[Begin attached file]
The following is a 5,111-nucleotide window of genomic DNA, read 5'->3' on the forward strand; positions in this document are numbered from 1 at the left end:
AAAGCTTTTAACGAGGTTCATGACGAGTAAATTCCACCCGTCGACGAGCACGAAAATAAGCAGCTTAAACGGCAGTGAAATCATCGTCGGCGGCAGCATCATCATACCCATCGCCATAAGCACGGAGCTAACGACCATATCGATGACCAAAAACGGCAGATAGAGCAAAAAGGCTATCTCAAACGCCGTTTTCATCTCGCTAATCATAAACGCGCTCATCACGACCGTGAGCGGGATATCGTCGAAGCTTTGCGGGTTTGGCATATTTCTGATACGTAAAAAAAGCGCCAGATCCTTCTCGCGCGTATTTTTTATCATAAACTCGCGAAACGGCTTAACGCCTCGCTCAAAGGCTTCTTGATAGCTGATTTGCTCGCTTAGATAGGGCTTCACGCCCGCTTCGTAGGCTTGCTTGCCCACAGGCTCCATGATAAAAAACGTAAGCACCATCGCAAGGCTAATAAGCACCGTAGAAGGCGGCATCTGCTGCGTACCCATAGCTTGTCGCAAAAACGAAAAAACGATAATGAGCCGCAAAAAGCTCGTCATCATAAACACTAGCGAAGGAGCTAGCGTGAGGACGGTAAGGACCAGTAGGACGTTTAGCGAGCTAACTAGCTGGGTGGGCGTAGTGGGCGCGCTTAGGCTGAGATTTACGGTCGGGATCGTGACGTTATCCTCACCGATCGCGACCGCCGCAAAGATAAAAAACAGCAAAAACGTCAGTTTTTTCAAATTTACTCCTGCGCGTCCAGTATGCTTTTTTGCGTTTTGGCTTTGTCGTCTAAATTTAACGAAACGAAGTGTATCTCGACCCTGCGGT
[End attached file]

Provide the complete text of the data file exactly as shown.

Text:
The following is a 5,111-nucleotide window of genomic DNA, read 5'->3' on the forward strand; positions in this document are numbered from 1 at the left end:
AAAGCTTTTAACGAGGTTCATGACGAGTAAATTCCACCCGTCGACGAGCACGAAAATAAGCAGCTTAAACGGCAGTGAAATCATCGTCGGCGGCAGCATCATCATACCCATCGCCATAAGCACGGAGCTAACGACCATATCGATGACCAAAAACGGCAGATAGAGCAAAAAGGCTATCTCAAACGCCGTTTTCATCTCGCTAATCATAAACGCGCTCATCACGACCGTGAGCGGGATATCGTCGAAGCTTTGCGGGTTTGGCATATTTCTGATACGTAAAAAAAGCGCCAGATCCTTCTCGCGCGTATTTTTTATCATAAACTCGCGAAACGGCTTAACGCCTCGCTCAAAGGCTTCTTGATAGCTGATTTGCTCGCTTAGATAGGGCTTCACGCCCGCTTCGTAGGCTTGCTTGCCCACAGGCTCCATGATAAAAAACGTAAGCACCATCGCAAGGCTAATAAGCACCGTAGAAGGCGGCATCTGCTGCGTACCCATAGCTTGTCGCAAAAACGAAAAAACGATAATGAGCCGCAAAAAGCTCGTCATCATAAACACTAGCGAAGGAGCTAGCGTGAGGACGGTAAGGACCAGTAGGACGTTTAGCGAGCTAACTAGCTGGGTGGGCGTAGTGGGCGCGCTTAGGCTGAGATTTACGGTCGGGATCGTGACGTTATCCTCACCGATCGCGACCGCCGCAAAGATAAAAAACAGCAAAAACGTCAGTTTTTTCAAATTTACTCCTGCGCGTCCAGTATGCTTTTTTGCGTTTTGGCTTTGTCGTCTAAATTTAACGAAACGAAGTGTATCTCGACCCTGCGGT